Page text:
If you SSH-login into the remote machine, as a user that is not currently logged in to the X graphical environment, but some other user is, you can set both DISPLAY and XAUTHORITY environment variables as explained further above, and the program should show up on the screen.

Related Links

https://serverfault.com/questions/186805/remote-offscreen-rendering

https://stackoverflow.com/questions/6281998/can-i-run-glu-opengl-on-a-headless-server#8961649

https://superuser.com/questions/305220/issue-with-vnc-when-there-is-no-monitor

https://askubuntu.com/questions/453109/add-fake-display-when-no-monitor-is-plugged-in

https://software.intel.com/en-us/forums/intel-business-client-software-development/topic/279956

How to digitize old VHS videos with an EasyCAP UTV007 USB converter on Linux

2018: VHS is dead! If you don’t have a functioning VHS player any more, your only option is to buy second-hand devices. But if you still have old, valuable VHS videos (e.g. family videos) you should digitize them today, as long as there are still working VHS players around.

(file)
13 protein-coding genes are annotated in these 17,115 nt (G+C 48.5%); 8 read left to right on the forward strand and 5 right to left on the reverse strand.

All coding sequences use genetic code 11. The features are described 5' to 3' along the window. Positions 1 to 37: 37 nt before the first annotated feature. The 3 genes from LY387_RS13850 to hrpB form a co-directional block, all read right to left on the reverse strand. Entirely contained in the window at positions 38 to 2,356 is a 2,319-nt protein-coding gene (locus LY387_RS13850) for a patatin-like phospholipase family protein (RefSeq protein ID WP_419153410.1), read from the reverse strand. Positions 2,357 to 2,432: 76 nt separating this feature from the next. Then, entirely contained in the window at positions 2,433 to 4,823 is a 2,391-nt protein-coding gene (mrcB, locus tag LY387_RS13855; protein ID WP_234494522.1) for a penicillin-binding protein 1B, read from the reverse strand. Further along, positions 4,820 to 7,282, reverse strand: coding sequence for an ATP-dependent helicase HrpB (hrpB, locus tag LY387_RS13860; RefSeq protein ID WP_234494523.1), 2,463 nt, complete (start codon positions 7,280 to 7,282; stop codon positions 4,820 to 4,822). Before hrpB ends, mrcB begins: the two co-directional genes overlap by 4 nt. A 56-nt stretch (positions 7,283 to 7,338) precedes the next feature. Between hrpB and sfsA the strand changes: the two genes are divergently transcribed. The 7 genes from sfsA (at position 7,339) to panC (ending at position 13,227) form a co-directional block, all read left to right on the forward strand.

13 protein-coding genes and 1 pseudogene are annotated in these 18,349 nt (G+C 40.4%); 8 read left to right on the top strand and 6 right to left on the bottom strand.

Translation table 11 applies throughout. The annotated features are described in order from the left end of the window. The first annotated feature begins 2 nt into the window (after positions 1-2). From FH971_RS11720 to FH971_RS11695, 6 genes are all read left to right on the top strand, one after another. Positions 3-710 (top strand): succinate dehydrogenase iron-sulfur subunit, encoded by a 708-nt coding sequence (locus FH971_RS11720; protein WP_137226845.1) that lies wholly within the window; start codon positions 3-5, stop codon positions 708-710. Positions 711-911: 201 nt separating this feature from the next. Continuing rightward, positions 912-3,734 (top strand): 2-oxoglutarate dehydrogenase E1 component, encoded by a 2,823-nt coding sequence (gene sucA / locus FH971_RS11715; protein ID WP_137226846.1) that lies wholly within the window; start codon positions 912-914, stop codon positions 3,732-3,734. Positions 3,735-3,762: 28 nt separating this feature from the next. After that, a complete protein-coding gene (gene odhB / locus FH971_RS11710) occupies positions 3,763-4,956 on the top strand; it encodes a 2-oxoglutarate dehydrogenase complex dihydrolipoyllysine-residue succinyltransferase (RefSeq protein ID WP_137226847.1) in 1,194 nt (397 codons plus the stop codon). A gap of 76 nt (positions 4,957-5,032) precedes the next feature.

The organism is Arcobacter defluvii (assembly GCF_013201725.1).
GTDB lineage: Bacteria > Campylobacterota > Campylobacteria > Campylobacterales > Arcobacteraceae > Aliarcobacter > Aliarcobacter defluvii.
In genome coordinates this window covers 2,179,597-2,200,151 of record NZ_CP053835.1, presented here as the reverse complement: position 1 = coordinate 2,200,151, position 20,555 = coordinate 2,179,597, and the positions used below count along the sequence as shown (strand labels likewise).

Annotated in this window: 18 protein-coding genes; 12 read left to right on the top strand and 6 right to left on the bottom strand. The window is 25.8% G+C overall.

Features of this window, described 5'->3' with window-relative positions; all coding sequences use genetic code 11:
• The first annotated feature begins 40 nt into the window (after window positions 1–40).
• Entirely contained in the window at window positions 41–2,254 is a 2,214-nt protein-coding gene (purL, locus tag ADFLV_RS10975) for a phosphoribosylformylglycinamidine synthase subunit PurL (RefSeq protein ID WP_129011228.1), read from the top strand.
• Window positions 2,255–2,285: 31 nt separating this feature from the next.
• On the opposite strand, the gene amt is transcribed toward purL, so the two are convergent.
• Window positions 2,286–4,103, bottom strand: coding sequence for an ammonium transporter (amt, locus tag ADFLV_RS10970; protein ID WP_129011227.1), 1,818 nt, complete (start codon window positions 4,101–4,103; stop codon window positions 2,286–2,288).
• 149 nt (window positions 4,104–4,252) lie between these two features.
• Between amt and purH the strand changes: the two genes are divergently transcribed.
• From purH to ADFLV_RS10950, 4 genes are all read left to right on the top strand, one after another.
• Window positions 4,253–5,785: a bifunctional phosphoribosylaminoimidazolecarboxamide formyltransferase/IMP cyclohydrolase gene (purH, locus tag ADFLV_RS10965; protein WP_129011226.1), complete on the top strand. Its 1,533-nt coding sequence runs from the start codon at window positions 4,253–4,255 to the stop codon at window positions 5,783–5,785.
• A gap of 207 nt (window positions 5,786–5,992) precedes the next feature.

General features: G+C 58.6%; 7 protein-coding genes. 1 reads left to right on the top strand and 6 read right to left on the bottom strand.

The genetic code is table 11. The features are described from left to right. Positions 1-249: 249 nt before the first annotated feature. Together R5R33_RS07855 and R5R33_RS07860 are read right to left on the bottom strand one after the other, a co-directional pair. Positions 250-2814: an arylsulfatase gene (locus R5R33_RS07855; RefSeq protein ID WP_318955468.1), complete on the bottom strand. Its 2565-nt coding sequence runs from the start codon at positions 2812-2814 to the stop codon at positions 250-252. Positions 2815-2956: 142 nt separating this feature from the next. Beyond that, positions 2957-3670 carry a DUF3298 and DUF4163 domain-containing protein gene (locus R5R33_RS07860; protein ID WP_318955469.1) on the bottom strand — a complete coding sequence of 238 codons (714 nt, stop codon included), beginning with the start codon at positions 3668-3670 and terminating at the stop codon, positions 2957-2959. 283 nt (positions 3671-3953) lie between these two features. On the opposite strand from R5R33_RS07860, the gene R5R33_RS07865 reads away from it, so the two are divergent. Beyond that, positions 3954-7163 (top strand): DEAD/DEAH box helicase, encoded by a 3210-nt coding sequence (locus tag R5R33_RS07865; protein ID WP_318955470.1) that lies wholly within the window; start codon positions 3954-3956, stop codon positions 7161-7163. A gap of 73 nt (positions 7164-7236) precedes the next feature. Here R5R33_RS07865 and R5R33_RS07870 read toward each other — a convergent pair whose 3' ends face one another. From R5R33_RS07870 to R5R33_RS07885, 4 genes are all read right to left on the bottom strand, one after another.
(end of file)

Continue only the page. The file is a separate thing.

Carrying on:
Our goal is to feed the audio/video (AV) signals coming out of an old VHS player into an EasyCAP UTV007 USB video grabber, which can receive 3 RCA cables (yellow for Composite Video, white for left channel audio, red for right channel audio).

EasyCAP UTV007 USB video grabber

VHS players usually have a SCART output which lucklily carries all the needed signals.

SCART connector

Via a Multi AV SCART adapter you can output the AV signals into three separate RCA cables (male-to-male), and from there into the EasyCap video grabber. If your adapter should have an input/output switch, set it to “output”.

Multi AV Adapter outputting 3 RCA connectors (yellow for Composite Video, white for left channel audio, red for right channel audio)

The EasyCAP USB converter uses a UTV007 chip, which is supported by Linux out-of-the-box. (Who said that installing drivers is a pain in Linux???) After plugging the converter into an USB slot, you should get two additional devices:

  1. A video device called “usbtv”
  2. A sound card called “USBTV007 Video Grabber [EasyCAP] Analog Stereo”

Too see if you have the video device, run v4l2-ctl –list-devices . It will output something like:

usbtv (usb-0000:00:14.0-7): 
       /dev/video0

To see if you have the audio device, run

pactl list | grep -C 50 'Description: USBTV007'

It will output something like: